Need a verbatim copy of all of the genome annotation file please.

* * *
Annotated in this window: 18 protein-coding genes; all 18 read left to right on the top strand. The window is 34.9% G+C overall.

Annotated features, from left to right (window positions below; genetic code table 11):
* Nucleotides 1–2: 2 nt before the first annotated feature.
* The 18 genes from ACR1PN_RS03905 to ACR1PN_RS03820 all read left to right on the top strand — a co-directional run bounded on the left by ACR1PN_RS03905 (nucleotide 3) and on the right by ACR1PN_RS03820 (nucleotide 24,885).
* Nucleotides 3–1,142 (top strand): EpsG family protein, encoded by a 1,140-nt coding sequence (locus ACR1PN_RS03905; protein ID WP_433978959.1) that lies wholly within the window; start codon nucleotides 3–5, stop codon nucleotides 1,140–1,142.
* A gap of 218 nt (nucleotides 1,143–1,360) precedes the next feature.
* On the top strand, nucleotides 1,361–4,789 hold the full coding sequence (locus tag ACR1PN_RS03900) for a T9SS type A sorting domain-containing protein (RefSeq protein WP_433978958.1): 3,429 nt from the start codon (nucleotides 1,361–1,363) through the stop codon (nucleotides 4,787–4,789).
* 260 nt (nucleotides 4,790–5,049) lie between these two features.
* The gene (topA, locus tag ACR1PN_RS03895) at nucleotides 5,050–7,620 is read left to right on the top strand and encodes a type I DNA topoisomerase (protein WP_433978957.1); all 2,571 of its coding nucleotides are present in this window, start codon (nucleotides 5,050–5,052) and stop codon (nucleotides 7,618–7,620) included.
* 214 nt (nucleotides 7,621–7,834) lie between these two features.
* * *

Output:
Annotated in this window: 18 protein-coding genes; all 18 read left to right on the top strand. The window is 34.9% G+C overall.

Annotated features, from left to right (window positions below; genetic code table 11):
* Nucleotides 1–2: 2 nt before the first annotated feature.
* The 18 genes from ACR1PN_RS03905 to ACR1PN_RS03820 all read left to right on the top strand — a co-directional run bounded on the left by ACR1PN_RS03905 (nucleotide 3) and on the right by ACR1PN_RS03820 (nucleotide 24,885).
* Nucleotides 3–1,142 (top strand): EpsG family protein, encoded by a 1,140-nt coding sequence (locus ACR1PN_RS03905; protein ID WP_433978959.1) that lies wholly within the window; start codon nucleotides 3–5, stop codon nucleotides 1,140–1,142.
* A gap of 218 nt (nucleotides 1,143–1,360) precedes the next feature.
* On the top strand, nucleotides 1,361–4,789 hold the full coding sequence (locus tag ACR1PN_RS03900) for a T9SS type A sorting domain-containing protein (RefSeq protein WP_433978958.1): 3,429 nt from the start codon (nucleotides 1,361–1,363) through the stop codon (nucleotides 4,787–4,789).
* 260 nt (nucleotides 4,790–5,049) lie between these two features.
* The gene (topA, locus tag ACR1PN_RS03895) at nucleotides 5,050–7,620 is read left to right on the top strand and encodes a type I DNA topoisomerase (protein WP_433978957.1); all 2,571 of its coding nucleotides are present in this window, start codon (nucleotides 5,050–5,052) and stop codon (nucleotides 7,618–7,620) included.
* 214 nt (nucleotides 7,621–7,834) lie between these two features.